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This article outlines the best daily fantasy MLB plays of the day at every position. We take a comprehensive look to uncover these core recommendations, factoring respective salaries into the analysis.
Please note, these player picks were organized early in the day. For MLB contests, always check lineups and weather closer to game time. Rain, wind, or unexpected managerial decisions could open up additional sources of value. Be sure to keep an eye on the MLB Headlines and Injuries desk.
Top Play: Luis Garcia – Astros (vs Braves)
Pivot: Max Fried – Braves (at Astros)
We’re reaching the end of the line. Both teams have proven that their starters won’t go more than four or five innings in all but the most blown-out circumstances. We should see most of the best relievers on both sides. The Astros especially have no reason to leave their top arms on ice. The Braves could be sufficiently pummeled to reserve Tyler Matzek, Luke Jackson, and Will Smith for tomorrow. It’s tempting to skip the starters in lieu of relievers and big bats.
Fried is the only pitcher in this series to average more than five innings a start during the postseason. Part of the reason he’s had longer outings was to spare an overtasked bullpen. As a ground ball pitcher who avoids hard contact, his inning-to-inning performance often isn’t indicative of his ability on a given night. For instance, if he allows three runs in the first, it could just be a symptom of bad sequencing of events rather than a damning reason to remove him. Such pitchers are difficult to manage, especially in this err-with-the-bullpen meta. For DFS purposes, he has potential for long-tail positive outcomes. The median is still something like four innings.
Garcia has the better price tag and strikeout rate of the two starters, but he’s also more prone to meltdown innings. He’s selling out for strikeouts this postseason. Or perhaps it’s nerves that have affected his usually above average command. Garcia has allowed quite a few fly balls this postseason, and Minute Maid Park is unforgiving to such pitchers.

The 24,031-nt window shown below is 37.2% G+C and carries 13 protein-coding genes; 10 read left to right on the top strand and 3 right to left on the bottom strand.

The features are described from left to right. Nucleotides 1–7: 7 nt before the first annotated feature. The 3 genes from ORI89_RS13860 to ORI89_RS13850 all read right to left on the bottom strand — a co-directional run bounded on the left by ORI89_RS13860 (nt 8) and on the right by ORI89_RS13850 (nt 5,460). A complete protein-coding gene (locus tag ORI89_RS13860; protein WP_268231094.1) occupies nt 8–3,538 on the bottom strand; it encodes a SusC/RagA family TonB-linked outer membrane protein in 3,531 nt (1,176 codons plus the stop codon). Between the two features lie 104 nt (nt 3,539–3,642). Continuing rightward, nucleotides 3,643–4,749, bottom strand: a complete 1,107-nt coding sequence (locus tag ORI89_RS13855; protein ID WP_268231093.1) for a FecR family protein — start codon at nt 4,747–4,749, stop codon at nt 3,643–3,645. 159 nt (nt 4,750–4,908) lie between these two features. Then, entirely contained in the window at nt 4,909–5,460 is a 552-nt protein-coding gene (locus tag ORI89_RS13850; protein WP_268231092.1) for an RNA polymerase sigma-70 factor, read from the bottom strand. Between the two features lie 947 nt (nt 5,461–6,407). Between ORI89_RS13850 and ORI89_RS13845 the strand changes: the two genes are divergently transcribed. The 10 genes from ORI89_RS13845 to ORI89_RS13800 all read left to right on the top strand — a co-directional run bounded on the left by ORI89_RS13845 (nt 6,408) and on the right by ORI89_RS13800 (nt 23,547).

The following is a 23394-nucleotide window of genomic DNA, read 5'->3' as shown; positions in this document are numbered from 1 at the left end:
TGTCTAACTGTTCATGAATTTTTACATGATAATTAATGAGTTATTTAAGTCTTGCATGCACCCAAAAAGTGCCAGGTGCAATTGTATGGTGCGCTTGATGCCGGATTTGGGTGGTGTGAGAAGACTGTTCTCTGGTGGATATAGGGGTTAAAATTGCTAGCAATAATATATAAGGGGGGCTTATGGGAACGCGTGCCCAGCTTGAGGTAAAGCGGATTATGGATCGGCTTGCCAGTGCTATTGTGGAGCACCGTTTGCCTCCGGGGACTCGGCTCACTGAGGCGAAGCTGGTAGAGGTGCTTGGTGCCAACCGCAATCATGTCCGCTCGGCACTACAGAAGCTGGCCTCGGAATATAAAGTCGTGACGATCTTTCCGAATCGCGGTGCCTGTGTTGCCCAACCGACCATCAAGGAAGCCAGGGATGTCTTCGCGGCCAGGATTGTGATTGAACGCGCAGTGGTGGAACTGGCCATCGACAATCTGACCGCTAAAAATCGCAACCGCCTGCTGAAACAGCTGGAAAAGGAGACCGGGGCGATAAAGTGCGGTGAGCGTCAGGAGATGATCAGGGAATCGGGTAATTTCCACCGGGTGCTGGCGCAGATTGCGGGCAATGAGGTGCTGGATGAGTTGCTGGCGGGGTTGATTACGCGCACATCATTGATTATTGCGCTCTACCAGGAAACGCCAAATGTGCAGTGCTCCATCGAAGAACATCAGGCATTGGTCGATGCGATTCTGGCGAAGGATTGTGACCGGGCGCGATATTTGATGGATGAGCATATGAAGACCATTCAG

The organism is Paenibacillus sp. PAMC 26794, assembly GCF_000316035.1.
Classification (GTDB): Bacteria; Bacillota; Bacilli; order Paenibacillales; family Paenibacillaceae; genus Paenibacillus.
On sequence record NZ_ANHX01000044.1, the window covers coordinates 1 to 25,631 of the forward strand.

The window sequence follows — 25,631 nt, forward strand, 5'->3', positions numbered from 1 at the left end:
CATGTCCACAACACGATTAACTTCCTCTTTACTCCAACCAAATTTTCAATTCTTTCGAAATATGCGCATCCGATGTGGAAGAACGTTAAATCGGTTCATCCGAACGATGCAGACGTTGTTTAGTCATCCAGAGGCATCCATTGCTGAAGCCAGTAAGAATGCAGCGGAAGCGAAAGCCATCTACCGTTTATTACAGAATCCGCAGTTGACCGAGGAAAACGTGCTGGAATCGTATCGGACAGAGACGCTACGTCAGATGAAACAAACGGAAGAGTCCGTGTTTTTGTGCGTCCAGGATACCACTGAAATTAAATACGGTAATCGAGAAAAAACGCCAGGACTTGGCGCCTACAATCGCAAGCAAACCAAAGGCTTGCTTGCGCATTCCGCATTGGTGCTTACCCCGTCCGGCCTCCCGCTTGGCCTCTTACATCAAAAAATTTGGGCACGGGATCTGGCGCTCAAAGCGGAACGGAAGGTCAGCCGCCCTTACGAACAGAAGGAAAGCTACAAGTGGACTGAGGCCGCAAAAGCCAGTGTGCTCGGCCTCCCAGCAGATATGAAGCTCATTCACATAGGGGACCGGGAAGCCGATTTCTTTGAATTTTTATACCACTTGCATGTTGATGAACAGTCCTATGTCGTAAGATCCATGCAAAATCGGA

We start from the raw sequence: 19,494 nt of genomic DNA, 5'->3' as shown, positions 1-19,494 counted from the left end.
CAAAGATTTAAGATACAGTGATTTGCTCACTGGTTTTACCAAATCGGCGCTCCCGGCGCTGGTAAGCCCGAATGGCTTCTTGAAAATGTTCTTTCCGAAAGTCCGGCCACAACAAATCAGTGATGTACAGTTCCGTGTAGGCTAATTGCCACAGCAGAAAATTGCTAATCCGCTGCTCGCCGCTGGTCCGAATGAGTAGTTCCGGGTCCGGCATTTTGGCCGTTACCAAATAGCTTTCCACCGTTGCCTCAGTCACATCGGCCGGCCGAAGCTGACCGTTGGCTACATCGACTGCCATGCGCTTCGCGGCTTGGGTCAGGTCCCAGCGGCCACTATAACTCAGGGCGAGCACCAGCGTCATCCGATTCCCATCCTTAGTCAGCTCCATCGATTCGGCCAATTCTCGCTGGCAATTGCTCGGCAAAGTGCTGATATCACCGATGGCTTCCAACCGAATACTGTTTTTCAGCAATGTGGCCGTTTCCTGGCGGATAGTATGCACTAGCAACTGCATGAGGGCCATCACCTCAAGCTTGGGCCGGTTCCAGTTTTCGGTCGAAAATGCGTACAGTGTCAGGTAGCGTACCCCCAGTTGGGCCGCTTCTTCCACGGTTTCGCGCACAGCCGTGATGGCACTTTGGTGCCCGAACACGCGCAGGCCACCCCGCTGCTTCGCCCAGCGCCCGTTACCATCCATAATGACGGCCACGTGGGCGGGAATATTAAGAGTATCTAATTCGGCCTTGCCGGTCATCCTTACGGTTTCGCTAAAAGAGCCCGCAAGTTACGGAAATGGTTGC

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The top play came down to Freeman or Riley. While Freeman has a slightly better projection, Riley is a sharper dollar-for-dollar value. Both sluggers match well against Garcia, although we should be mindful that they may only face him once. Thanks to ideal launch angles and some of the best hard and barreled contact rates in the league, they’re also useful all-purpose plays against whoever the Astros call out of the bullpen. The Crawford Boxes offer Riley a modest advantage.
Pivot: Martin Maldonado – Astros (vs Fried)
Maldonado is having a miserable postseason after a comparably painful 2021 campaign. The one thing he has going for him is a steep launch angle which should help him to lift Fried’s bowling ball sinker. He may only face Fried once. Maldonado also struggles to make hard contact. Since Fried avoids barrels too, a home run feels like a long shot - which is precisely why this is a pivot. We’re chasing a long-tail outcome in a slate where such plays are necessary to win a big GPP.
As I warned at the outset of this series, Alvarez and Tucker are once again the top outfielders. Notably, they project comparably to Freeman, Riley, and Altuve. While Riley is much cheaper, Alvarez and Tucker are more affordable than Freeman and Altuve. They’ll probably be undersubscribed due to the initial lefty-on-lefty matchup. Avoiding them for this reason is doubly wrong. Not only do they lack platoon splits, they’re unlikely to see Fried for more than one or two plate appearances. To be sure, many of the Braves best relievers are lefties. Again, that doesn’t matter since neither Astros slugger has issues with same-handed pitchers.
It should be noted Eddie Rosario is an incredible value for this matchup. He might be rather chalky as a result; perhaps even the most-chosen captain. The hot-swinging lefty is having an incredible postseason. He rarely zeroes out.
Pivot: Michael Brantley – Astros (vs Fried)
Unlike his fellow left-handed outfielders, Brantley does have a history of lesser production against southpaws. And that’s exactly what renders him a pivot tonight. DFS analysts and their readers should pick up on this shortcoming. What they might miss is the potential for two plate appearances against right-handed pitchers. The swath of hitters from seventh through third in the Astros lineup includes five right-handers. Only Brantley is lefty. Moreover, just because Brantley has less effect against same-handed pitchers doesn’t mean he’s hopeless. He’s still a decent play for a multi-hit and multi-run game.